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Kitt Peak Images of Saturn



Sun Crossing of Saturn's Ring Plane

WIYN Observatory
November 18-23, 1995

Observations As the Sun crossed through the plane of Saturn's rings during the nights of November 18 to 23, 1995, about 200 CCD images of Saturn's satellite and ring system were obtained in B, V, R, I, and the 890 nm methane band under sub-arcsecond seeing conditions. The observations were made using the Indiana University coronagraphic adaptor and re-imaging module on the 3.5m WIYN telescope at Kitt Peak National Observatory near Tucson, Arizona. The collaboration conducting the observations included I.U. astronomers Richard H. Durisen, R. Kent Honeycutt, John S. Jurcevic, and Robin Tripoli and NASA-Ames Research Center scientists H.C. (Luke) Dones and Mark W. Showalter. The WIYN Observatory is a joint facility of the University of Wisconsin, Indiana University, Yale University, and the National Optical Astronomy Observatories.

The above 120 second exposure with 0.8 arcsecond seeing was taken in the 890 nm methane band using a narrow filter (5.0 nm FWHM). The exposure was begun at about 4:06 Universal Time (UT) on November 22 (9:06 p.m. MST, November 21). A central mask about 25 arcseconds wide is used to reduce the scattered light from the disk of Saturn. North is to the top, and East is to the left. The Sun is on the opposite side of the rings from the Earth, and so the rings are a `negative' image of their usual appearance. The C Ring and Cassini's Division are bright while the A and B Rings are dark. This image clearly shows the small Saturnian moons Epimetheus (top of the East ansa, moving East), Prometheus (bottom of the East ansa, moving West), and Janus (bottom of the West ansa, moving West). This image confirms the suggestion from HST observations that Prometheus is about 30 minutes behind the position predicted on the basis of the pre-1995 ephemeris.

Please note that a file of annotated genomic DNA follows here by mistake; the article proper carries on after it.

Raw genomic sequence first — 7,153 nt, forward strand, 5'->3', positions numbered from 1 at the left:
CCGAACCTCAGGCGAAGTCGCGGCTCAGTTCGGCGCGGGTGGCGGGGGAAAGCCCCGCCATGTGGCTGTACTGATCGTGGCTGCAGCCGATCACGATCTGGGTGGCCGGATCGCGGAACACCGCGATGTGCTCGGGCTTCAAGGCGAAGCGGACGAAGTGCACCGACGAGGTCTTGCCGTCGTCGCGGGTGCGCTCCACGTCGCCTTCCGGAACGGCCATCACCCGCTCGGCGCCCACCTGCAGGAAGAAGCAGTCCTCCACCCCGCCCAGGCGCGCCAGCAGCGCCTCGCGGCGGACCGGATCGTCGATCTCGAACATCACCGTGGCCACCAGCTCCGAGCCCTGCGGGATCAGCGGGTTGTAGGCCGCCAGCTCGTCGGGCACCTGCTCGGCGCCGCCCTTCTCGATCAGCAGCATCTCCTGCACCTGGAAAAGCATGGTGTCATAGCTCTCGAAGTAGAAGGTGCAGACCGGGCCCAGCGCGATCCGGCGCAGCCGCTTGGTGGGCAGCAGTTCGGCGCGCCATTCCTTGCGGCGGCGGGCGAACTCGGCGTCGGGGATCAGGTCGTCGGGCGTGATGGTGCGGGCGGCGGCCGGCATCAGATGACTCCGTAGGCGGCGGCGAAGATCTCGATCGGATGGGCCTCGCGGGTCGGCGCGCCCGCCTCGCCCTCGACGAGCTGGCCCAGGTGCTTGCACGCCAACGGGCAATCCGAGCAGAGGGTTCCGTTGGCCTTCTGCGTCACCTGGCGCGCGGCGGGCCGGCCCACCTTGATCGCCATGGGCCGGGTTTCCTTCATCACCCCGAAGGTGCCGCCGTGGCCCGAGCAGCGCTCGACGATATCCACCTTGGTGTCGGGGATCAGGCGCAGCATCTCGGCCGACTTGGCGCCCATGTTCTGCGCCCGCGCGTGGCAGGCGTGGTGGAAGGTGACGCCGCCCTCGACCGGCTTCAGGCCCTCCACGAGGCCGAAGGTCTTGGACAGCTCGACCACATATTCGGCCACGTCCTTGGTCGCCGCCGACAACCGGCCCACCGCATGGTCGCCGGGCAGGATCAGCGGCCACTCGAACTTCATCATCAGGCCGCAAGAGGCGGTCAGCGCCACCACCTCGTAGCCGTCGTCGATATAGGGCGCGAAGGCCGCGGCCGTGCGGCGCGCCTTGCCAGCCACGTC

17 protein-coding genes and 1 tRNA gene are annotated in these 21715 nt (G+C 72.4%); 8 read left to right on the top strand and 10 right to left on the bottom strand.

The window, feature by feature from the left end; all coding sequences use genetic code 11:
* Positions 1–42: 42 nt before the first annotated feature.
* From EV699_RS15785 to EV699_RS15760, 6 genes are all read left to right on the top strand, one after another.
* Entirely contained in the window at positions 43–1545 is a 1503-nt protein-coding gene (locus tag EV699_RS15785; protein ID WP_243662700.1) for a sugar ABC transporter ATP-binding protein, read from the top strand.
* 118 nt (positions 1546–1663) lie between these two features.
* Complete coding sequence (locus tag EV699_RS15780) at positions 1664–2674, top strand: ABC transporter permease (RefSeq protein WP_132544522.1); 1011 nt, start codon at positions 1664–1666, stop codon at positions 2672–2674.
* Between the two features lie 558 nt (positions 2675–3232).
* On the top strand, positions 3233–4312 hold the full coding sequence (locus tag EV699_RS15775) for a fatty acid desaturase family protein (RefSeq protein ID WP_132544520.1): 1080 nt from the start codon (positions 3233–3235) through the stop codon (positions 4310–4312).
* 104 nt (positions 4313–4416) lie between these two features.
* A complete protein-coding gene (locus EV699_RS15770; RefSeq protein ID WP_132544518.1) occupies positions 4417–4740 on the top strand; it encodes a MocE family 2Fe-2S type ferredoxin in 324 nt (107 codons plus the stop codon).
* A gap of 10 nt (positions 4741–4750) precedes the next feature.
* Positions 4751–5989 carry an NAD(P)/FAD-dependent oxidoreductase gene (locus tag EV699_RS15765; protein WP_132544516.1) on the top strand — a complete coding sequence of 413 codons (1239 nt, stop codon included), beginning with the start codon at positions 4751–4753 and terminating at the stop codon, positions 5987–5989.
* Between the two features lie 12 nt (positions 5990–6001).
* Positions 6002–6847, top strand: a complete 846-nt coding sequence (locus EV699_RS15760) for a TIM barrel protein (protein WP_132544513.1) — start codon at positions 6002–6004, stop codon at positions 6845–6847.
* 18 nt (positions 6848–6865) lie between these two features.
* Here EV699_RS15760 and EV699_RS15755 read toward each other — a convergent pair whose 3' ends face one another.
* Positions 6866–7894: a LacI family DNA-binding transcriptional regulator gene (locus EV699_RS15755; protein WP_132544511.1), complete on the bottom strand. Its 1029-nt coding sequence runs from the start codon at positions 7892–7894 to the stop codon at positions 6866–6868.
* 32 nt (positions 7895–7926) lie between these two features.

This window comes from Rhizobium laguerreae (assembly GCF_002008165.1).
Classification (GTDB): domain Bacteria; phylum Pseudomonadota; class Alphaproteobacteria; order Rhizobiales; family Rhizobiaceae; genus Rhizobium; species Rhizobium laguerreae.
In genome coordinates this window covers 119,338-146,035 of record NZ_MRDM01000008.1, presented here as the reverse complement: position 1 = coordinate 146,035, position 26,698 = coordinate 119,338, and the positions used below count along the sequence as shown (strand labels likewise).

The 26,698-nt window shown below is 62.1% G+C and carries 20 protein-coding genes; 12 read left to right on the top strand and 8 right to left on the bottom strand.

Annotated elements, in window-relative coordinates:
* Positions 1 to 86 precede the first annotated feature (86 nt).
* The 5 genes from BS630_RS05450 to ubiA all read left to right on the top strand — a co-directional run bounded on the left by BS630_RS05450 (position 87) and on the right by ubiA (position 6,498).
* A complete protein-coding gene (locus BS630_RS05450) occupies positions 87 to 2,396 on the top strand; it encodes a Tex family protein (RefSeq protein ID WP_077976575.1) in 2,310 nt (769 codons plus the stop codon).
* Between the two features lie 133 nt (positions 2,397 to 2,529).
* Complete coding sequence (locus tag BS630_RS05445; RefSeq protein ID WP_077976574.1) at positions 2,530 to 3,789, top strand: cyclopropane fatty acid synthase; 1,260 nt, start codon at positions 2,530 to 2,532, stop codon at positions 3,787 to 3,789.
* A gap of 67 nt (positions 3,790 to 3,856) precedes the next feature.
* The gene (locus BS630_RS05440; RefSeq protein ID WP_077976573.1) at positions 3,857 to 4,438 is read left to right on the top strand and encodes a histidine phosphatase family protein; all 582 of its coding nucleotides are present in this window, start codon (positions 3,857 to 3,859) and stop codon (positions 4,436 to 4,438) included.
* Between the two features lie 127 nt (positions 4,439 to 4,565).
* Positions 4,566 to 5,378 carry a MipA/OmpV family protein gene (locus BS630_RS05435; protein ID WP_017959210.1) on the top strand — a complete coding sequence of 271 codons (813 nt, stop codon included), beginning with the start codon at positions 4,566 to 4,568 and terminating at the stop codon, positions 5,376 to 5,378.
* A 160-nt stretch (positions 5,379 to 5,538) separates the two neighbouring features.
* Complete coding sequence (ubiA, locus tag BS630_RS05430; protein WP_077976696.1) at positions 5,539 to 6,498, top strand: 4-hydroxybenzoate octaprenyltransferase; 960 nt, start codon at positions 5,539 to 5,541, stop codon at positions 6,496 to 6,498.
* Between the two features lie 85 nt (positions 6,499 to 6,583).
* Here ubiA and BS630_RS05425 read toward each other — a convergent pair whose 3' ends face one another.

This pair of narrow-band 890 nm images were taken at 4:06 UT (top) and 4:17 UT (bottom) on November 22, 1995. Each exposure was 120 seconds long. Appreciable motion of the moons is evident in the eleven mintues between the exposures. The apparent dimming of Mimas (off the tip of the West ansa) in the bottom image is real. During this exposure, Mimas passed through the shadow of Tethys (West of Mimas).

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